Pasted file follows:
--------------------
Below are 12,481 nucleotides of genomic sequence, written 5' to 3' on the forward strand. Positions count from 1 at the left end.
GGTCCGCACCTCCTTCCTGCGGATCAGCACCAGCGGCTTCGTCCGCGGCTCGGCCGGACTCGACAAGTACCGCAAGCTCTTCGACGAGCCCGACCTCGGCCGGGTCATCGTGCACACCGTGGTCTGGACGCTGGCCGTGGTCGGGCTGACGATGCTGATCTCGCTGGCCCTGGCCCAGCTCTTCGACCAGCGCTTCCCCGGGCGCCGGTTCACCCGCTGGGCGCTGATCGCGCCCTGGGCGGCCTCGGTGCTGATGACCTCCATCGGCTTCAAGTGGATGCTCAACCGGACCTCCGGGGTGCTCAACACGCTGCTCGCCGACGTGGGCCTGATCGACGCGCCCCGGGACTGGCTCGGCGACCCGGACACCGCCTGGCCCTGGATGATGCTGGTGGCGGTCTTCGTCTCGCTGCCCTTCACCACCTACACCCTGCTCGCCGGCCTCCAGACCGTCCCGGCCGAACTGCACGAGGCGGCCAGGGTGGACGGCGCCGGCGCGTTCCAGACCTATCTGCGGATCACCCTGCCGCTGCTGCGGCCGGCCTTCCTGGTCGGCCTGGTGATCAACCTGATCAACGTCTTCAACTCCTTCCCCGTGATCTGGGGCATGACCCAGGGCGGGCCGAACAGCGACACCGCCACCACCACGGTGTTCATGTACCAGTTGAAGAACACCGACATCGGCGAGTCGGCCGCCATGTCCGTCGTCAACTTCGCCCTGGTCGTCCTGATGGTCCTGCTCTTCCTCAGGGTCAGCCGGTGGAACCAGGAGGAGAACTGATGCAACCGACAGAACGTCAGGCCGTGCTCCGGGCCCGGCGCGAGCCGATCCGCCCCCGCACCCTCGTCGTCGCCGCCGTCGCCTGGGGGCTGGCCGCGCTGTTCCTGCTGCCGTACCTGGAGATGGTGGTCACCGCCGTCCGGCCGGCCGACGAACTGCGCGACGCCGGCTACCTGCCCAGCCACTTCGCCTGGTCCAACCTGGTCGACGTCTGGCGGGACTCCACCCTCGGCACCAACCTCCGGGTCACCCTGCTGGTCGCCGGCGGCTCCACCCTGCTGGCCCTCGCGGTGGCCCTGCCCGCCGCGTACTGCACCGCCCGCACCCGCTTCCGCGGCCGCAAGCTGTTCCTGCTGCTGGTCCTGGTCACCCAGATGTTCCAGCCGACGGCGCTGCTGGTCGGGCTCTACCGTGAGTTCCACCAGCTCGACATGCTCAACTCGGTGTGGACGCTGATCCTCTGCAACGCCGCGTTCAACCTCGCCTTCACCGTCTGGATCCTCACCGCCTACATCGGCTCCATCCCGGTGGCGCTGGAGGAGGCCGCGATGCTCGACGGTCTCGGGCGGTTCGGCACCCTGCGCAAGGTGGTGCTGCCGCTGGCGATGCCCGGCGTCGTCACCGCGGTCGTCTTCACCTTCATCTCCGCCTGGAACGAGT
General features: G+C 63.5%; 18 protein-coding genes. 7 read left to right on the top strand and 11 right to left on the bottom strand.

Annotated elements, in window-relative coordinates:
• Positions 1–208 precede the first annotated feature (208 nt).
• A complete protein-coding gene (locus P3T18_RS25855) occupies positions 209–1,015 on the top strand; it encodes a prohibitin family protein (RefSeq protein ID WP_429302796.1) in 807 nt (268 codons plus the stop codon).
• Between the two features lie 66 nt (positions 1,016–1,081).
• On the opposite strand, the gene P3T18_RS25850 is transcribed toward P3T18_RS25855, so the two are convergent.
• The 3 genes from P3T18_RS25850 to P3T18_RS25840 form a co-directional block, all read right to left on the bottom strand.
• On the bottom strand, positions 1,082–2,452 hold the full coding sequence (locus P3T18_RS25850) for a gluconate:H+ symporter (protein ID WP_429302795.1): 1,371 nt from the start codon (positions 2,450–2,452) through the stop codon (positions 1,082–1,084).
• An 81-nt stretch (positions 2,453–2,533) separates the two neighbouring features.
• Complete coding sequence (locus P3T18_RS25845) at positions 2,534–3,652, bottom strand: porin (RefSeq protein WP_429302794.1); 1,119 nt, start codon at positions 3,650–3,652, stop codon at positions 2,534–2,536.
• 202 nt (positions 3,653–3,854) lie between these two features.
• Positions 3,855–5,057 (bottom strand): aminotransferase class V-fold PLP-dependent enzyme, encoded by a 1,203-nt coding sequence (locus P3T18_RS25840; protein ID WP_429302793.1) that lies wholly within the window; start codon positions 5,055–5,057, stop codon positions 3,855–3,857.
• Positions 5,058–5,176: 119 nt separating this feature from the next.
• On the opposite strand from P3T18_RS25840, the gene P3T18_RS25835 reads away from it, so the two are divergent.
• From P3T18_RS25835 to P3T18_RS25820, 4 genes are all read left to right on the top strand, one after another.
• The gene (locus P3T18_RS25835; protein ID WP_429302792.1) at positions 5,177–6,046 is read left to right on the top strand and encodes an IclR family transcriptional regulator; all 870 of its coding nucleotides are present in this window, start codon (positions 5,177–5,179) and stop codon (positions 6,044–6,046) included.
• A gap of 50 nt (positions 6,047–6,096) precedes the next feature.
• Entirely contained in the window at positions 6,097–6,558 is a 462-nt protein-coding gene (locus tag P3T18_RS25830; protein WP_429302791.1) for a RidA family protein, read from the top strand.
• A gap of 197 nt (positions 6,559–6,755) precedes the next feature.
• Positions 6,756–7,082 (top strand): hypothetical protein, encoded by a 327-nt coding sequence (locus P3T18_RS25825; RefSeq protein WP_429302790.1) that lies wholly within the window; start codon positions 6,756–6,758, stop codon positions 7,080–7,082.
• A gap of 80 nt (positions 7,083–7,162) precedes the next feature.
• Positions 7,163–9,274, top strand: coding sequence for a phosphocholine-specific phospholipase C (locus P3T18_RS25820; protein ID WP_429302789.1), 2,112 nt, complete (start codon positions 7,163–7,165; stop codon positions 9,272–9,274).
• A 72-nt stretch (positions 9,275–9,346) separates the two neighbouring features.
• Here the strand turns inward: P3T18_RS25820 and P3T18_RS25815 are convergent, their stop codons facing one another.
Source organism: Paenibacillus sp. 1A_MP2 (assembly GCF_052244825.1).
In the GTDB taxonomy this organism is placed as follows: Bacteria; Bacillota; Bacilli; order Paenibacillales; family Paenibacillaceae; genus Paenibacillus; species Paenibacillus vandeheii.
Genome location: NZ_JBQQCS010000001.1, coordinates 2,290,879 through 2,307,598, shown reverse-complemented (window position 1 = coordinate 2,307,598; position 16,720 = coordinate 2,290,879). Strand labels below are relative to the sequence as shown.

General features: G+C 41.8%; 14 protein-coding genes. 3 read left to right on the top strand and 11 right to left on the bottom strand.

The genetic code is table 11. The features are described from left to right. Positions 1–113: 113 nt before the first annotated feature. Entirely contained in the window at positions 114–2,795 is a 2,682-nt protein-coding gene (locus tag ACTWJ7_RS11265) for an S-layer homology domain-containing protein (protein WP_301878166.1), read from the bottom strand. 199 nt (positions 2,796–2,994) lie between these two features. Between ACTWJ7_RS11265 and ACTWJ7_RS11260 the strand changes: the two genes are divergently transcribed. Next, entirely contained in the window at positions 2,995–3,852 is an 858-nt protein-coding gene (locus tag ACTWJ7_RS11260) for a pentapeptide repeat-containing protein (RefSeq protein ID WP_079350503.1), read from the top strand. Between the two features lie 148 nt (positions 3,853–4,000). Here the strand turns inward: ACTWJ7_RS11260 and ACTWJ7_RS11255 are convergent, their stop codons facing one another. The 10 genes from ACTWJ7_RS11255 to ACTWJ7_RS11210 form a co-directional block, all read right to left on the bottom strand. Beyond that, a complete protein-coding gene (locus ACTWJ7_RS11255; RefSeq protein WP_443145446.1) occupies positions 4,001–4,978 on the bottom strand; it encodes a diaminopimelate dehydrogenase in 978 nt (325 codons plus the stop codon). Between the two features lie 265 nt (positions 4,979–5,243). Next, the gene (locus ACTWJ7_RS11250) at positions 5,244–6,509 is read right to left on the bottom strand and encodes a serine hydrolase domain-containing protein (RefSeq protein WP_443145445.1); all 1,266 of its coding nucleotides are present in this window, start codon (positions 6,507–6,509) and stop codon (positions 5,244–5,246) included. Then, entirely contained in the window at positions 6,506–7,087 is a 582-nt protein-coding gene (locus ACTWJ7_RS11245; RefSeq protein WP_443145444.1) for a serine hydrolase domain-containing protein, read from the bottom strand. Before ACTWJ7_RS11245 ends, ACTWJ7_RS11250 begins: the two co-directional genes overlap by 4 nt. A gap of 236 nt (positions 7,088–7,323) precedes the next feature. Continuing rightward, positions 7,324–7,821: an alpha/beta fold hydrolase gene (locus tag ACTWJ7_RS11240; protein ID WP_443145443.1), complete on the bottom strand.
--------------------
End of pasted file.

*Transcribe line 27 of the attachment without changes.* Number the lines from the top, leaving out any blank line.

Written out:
Source organism: Paenibacillus sp. 1A_MP2 (assembly GCF_052244825.1).